A high-frequency trader gave me this book on high-frequency trading many months ago, and I promised I would review it. It has taken me a long time to get to this because reading the book was like chewing through cardboard.
The stock market isn’t rigged. Michael Lewis and Brad Katsuyama mistook the price impact of large orders for front-running. Thirty-eight miles of fiber-optic cable in a shoebox could have been implemented in a line of code. The End.
There’s a reason why Flash Boys resulted in a class-action lawsuit against exchanges and Not So Fast didn’t result in a class-action lawsuit against Michael Lewis. Lewis is a NY Times bestselling storyteller, and Kovac is a guy who writes software.
Watch High Frequency Traders (HFT) at the millisecond level jam thousands of quotes in the stock of Johnson and Johnson (JNJ) through our financial networks on May 2, 2013. Video shows 1/2 second of time. If any of the connections are not running perfectly, High Frequency Traders can profit from the price discrepancies that result. There is no economic justification for this abusive behavior.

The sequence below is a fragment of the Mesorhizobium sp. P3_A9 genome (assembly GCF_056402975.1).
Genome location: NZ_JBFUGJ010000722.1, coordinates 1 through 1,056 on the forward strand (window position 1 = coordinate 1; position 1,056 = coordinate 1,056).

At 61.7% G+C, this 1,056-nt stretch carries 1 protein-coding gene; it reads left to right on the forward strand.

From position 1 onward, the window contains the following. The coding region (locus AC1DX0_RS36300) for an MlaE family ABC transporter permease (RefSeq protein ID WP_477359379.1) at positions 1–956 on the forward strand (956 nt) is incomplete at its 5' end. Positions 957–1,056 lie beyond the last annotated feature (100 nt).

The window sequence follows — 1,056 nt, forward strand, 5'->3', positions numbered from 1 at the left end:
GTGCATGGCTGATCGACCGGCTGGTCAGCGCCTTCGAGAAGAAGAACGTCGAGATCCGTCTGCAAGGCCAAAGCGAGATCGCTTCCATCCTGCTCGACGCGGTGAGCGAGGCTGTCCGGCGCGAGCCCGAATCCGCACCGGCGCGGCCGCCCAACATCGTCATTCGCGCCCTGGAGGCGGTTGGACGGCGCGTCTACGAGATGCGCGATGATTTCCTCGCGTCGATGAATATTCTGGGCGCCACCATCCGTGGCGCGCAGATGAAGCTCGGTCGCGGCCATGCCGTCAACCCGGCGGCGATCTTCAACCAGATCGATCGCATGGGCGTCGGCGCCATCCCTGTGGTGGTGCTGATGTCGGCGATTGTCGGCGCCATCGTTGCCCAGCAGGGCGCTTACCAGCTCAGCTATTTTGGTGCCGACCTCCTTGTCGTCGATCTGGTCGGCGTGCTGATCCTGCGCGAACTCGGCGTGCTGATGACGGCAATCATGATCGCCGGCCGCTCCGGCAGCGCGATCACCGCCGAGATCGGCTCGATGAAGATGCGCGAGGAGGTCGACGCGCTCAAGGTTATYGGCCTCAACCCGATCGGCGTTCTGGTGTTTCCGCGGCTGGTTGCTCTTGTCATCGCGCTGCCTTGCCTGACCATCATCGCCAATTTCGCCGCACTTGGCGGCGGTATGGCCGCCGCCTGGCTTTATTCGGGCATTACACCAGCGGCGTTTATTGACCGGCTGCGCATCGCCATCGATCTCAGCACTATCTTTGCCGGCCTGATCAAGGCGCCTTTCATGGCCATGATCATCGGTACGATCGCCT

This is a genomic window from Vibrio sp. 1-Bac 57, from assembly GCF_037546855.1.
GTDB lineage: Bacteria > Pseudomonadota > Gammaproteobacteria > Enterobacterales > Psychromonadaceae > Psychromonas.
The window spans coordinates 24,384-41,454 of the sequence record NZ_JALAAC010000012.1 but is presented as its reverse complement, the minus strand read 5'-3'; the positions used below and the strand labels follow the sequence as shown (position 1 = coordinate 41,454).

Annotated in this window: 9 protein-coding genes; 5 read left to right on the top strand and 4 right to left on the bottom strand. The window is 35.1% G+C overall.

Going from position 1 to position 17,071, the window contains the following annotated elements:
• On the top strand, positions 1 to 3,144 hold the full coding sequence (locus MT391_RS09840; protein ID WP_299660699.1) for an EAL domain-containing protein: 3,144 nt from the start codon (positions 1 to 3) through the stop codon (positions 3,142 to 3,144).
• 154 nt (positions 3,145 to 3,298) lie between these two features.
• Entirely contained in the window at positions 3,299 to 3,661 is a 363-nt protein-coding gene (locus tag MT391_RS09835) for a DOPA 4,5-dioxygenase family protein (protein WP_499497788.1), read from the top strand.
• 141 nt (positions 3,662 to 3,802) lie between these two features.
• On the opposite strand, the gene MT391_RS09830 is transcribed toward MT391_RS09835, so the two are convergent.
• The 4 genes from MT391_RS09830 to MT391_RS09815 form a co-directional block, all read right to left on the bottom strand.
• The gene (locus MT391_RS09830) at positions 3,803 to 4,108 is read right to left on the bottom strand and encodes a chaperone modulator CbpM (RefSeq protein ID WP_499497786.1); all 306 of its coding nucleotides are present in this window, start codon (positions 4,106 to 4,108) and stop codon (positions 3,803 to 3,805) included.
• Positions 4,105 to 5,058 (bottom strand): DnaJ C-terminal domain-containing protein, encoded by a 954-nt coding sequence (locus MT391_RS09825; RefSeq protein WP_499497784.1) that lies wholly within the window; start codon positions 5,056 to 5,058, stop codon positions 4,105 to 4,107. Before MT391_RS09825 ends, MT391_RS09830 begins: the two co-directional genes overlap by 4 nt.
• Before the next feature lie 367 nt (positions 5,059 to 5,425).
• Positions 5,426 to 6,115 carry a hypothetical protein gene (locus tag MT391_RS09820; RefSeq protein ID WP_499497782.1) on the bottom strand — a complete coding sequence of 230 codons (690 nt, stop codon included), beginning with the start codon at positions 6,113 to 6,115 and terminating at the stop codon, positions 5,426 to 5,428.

Now now, I don’t think that last sentence is quite fair. First of all, this abusive behavior serves as gainful employment for thousands of parasites who might otherwise become debt collectors or personal injury attorneys or used car salesmen. At least this way nobody has to look at them.
Second, I have a soft spot in my heart for high-frequency traders because the very first research funding I secured while teaching at the University of Sydney was from an HFT firm. I wrote a grant proposal to build machine-learning algorithms in reconfigurable hardware and spent weeks kissing ass and turning tricks all over town. The shop finally threw me a few drops of funding to hire two graduate students.